Over the trailing five- and 10-year periods, Nike's (NKE) stock has produced stellar returns of 129% and 353%, respectively, handily beating the S&P 500. Investors who simply bought shares for no other reason than they loved the company's products would've done extremely well. In fact, that's the approach popularized by famous investor Peter Lynch.
However, when thinking of stocks that investors can buy and hold for a long period of time, it comes down to a business that is durable more than anything else. And this means staying relevant in the eyes of consumers not just now, but far into the future.
Nike has proven in the past that it fits this description. I expect much of the same going forward. And this makes its stock a compelling portfolio addition for ultra-long-term-focused investors.
Leveraging its powerful brand
Nike's competitive advantage stems from its powerful brand recognition, a key attribute that isn't going anywhere. The business has a winning culture that is exemplified by its ability to introduce exciting new products that customers can't seem to get enough of on a consistent basis.
Signing top-class athletes like LeBron James, Cristiano Ronaldo, and Tiger Woods to high-value endorsement deals certainly helps bolster the brand's image. In the company's latest quarter, demand creation expense -- which includes these endorsement contracts, as well as other brand and advertising spending -- grew 20% year over year to $854 million. This strategy is working, as Piper Sandler's spring 2022 Taking Stock With Teens survey revealed that Nike is the most popular apparel and footwear brand by a strikingly wide margin.
Two ongoing initiatives will help to keep Nike's brand in first place. For starters, management is focusing on tightening its distribution strategy. Over the past four years, it has decided to cut wholesale accounts by more than 50% in the hopes of avoiding costly merchandise markdowns and maintaining greater control over inventory. Furthermore, investments made in digital capabilities as part of the Consumer Direct Offense (and updated Consumer Direct Acceleration) strategy are meant to drive faster product introductions and deeper connections with customers.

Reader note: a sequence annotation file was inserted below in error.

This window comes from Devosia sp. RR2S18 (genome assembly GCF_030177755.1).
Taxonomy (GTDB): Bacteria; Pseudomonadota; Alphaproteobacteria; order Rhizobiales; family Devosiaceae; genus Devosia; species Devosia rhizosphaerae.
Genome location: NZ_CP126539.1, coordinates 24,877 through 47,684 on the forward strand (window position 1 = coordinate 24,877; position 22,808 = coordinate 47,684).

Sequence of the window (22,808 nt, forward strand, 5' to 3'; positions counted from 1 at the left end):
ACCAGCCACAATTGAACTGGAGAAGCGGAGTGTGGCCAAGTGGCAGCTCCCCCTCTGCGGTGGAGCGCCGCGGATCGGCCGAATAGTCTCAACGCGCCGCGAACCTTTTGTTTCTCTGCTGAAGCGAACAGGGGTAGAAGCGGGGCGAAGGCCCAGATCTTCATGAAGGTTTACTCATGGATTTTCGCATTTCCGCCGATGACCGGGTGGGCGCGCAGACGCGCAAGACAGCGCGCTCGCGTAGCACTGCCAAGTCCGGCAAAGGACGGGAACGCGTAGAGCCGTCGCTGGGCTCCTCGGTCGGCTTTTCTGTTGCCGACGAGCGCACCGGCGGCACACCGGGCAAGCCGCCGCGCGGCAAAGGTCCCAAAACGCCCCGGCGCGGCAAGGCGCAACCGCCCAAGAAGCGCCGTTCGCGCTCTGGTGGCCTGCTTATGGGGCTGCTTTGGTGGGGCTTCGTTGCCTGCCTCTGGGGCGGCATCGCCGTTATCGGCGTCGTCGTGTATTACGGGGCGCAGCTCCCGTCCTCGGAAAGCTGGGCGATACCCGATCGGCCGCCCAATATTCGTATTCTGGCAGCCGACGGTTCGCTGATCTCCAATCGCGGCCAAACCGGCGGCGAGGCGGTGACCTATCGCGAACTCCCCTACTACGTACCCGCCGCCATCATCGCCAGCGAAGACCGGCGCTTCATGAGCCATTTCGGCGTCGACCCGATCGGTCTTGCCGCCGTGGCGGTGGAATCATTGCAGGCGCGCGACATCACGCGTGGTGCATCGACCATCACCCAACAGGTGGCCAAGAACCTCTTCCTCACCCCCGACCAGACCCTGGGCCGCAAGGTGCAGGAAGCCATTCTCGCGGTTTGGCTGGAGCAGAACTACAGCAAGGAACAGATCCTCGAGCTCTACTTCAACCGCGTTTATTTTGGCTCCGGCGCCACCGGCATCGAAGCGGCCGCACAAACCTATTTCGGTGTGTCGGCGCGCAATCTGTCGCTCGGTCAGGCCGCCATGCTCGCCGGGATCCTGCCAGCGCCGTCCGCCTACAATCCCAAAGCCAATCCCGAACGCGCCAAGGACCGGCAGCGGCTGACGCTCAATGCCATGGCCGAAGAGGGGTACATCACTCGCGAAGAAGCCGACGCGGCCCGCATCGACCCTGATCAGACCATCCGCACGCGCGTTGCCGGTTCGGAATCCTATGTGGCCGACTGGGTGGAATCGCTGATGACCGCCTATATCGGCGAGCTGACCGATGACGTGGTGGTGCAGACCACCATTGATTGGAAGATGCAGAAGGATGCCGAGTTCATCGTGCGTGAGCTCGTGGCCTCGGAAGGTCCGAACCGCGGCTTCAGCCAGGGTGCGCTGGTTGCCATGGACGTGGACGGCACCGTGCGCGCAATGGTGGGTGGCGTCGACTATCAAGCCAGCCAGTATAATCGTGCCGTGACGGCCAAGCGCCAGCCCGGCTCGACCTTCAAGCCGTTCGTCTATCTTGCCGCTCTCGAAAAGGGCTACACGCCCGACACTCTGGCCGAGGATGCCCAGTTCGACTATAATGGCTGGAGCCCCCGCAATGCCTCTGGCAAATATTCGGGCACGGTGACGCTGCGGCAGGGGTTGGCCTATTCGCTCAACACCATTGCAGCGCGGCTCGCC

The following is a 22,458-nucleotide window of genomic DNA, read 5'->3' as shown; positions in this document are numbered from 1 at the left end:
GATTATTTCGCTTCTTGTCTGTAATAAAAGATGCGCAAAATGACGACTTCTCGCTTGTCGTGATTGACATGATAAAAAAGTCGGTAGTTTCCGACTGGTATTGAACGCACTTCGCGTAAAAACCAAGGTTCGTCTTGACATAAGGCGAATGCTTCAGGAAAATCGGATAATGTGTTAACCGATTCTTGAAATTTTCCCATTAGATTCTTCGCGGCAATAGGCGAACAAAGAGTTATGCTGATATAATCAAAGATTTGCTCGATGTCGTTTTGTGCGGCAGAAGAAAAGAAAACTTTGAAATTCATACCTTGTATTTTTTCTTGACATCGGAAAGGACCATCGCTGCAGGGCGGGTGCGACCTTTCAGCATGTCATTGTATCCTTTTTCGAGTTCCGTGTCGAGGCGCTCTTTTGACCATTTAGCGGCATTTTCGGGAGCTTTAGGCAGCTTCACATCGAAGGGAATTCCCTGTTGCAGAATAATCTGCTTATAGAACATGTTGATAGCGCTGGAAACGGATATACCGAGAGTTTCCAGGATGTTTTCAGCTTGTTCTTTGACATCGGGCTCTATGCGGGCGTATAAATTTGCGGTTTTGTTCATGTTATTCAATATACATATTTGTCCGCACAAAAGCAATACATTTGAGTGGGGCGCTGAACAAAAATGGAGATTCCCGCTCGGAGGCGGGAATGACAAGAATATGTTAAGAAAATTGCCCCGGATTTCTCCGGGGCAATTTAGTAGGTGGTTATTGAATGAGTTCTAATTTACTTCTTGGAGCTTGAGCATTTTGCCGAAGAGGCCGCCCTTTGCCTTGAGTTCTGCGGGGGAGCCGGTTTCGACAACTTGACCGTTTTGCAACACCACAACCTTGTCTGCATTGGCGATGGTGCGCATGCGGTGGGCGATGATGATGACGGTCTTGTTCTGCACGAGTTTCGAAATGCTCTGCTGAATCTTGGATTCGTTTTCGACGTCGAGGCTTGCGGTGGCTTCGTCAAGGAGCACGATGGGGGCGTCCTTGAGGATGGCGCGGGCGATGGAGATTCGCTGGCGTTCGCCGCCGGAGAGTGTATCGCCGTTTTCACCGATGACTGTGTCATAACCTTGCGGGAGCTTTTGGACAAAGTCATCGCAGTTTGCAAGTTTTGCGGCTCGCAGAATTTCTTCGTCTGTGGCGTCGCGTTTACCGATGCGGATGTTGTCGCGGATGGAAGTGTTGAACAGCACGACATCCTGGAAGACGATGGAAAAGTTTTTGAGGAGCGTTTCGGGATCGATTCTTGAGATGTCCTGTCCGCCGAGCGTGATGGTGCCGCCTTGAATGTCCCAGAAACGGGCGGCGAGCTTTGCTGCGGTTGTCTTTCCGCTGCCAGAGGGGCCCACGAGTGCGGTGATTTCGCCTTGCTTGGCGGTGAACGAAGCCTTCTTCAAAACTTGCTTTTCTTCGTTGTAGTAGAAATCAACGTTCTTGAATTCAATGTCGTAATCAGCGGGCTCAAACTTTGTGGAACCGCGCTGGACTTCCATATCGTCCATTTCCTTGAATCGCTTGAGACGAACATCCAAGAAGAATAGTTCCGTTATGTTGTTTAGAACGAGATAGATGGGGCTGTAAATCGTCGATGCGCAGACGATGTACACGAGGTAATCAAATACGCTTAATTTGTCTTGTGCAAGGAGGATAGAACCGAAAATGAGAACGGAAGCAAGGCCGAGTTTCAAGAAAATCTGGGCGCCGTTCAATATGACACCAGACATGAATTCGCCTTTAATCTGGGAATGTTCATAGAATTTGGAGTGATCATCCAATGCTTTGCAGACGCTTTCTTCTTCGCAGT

Having unrivaled customer mindshare means that Nike will remain relevant for a long time. And this will support the company's success not just years, but decades, from now. Continuously investing to keep the brand strong supports this outlook.
Nike isn't the best in its category
Even with all the positive characteristics of Nike's successful business, I still don't think it's the best investment in its own industry. In my opinion, that title goes to Lululemon (LULU). It has posted much faster revenue and profit growth than Nike in recent years while also carrying better margins. And its stock price has climbed a remarkable 600% since May 2017.
But this perspective only strengthens my argument about Nike being a buy-and-hold stock. Investors, including myself, are always enamored with the shiny new object. With its higher price-to-earnings multiple, the shiny object is certainly Lululemon right now in the athletic apparel market. Nonetheless, I think Lululemon's increasing brand strength, premium pricing, and growth potential are the main reasons why I like it.
However, if I had to pick one stock for the next few decades (as opposed to the next five years), as the title of this article points to, it would have to be Nike. And again, it comes down to durability. Nike was founded in 1964, while Lululemon started in 1998. This means that the former has been more battle-tested. And it has a longer and more proven operating history, which adds to the confidence in owning the stock well into the future.
And that's what a buy-and-hold investment strategy is all about. It's about trying to achieve adequate returns for as long as possible while constructing a portfolio that helps investors sleep well at night. Buying Nike shares can do just that. It's about as close to "set it and forget it" as you'll get in the stock market.